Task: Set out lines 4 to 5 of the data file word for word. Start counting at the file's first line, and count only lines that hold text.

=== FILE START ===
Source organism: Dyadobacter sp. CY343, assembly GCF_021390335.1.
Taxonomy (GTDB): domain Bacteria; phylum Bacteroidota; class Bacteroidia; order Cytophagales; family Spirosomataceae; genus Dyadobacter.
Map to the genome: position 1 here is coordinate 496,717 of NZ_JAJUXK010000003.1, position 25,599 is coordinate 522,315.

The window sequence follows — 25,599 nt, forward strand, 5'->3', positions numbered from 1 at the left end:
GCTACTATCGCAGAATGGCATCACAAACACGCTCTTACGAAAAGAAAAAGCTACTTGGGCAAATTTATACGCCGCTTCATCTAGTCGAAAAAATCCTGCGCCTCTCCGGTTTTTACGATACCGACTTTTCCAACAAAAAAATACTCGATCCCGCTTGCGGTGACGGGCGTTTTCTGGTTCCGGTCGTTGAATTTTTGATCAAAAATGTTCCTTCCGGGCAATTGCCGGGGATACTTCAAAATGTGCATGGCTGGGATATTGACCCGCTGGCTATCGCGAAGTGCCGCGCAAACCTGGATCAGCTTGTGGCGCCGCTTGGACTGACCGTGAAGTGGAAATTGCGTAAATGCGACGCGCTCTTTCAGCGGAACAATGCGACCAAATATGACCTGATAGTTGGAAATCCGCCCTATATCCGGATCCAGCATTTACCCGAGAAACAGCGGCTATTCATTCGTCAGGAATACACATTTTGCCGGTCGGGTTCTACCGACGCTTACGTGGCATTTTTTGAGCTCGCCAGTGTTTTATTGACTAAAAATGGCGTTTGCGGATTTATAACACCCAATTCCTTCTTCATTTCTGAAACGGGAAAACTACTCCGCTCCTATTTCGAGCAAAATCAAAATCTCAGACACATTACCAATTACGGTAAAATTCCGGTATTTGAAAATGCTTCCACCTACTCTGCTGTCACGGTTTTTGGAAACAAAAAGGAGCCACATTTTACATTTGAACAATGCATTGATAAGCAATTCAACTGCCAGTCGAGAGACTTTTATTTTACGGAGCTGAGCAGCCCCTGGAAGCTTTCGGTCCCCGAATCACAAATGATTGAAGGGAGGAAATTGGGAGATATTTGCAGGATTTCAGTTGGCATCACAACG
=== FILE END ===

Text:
The window sequence follows — 25,599 nt, forward strand, 5'->3', positions numbered from 1 at the left end:
GCTACTATCGCAGAATGGCATCACAAACACGCTCTTACGAAAAGAAAAAGCTACTTGGGCAAATTTATACGCCGCTTCATCTAGTCGAAAAAATCCTGCGCCTCTCCGGTTTTTACGATACCGACTTTTCCAACAAAAAAATACTCGATCCCGCTTGCGGTGACGGGCGTTTTCTGGTTCCGGTCGTTGAATTTTTGATCAAAAATGTTCCTTCCGGGCAATTGCCGGGGATACTTCAAAATGTGCATGGCTGGGATATTGACCCGCTGGCTATCGCGAAGTGCCGCGCAAACCTGGATCAGCTTGTGGCGCCGCTTGGACTGACCGTGAAGTGGAAATTGCGTAAATGCGACGCGCTCTTTCAGCGGAACAATGCGACCAAATATGACCTGATAGTTGGAAATCCGCCCTATATCCGGATCCAGCATTTACCCGAGAAACAGCGGCTATTCATTCGTCAGGAATACACATTTTGCCGGTCGGGTTCTACCGACGCTTACGTGGCATTTTTTGAGCTCGCCAGTGTTTTATTGACTAAAAATGGCGTTTGCGGATTTATAACACCCAATTCCTTCTTCATTTCTGAAACGGGAAAACTACTCCGCTCCTATTTCGAGCAAAATCAAAATCTCAGACACATTACCAATTACGGTAAAATTCCGGTATTTGAAAATGCTTCCACCTACTCTGCTGTCACGGTTTTTGGAAACAAAAAGGAGCCACATTTTACATTTGAACAATGCATTGATAAGCAATTCAACTGCCAGTCGAGAGACTTTTATTTTACGGAGCTGAGCAGCCCCTGGAAGCTTTCGGTCCCCGAATCACAAATGATTGAAGGGAGGAAATTGGGAGATATTTGCAGGATTTCAGTTGGCATCACAACG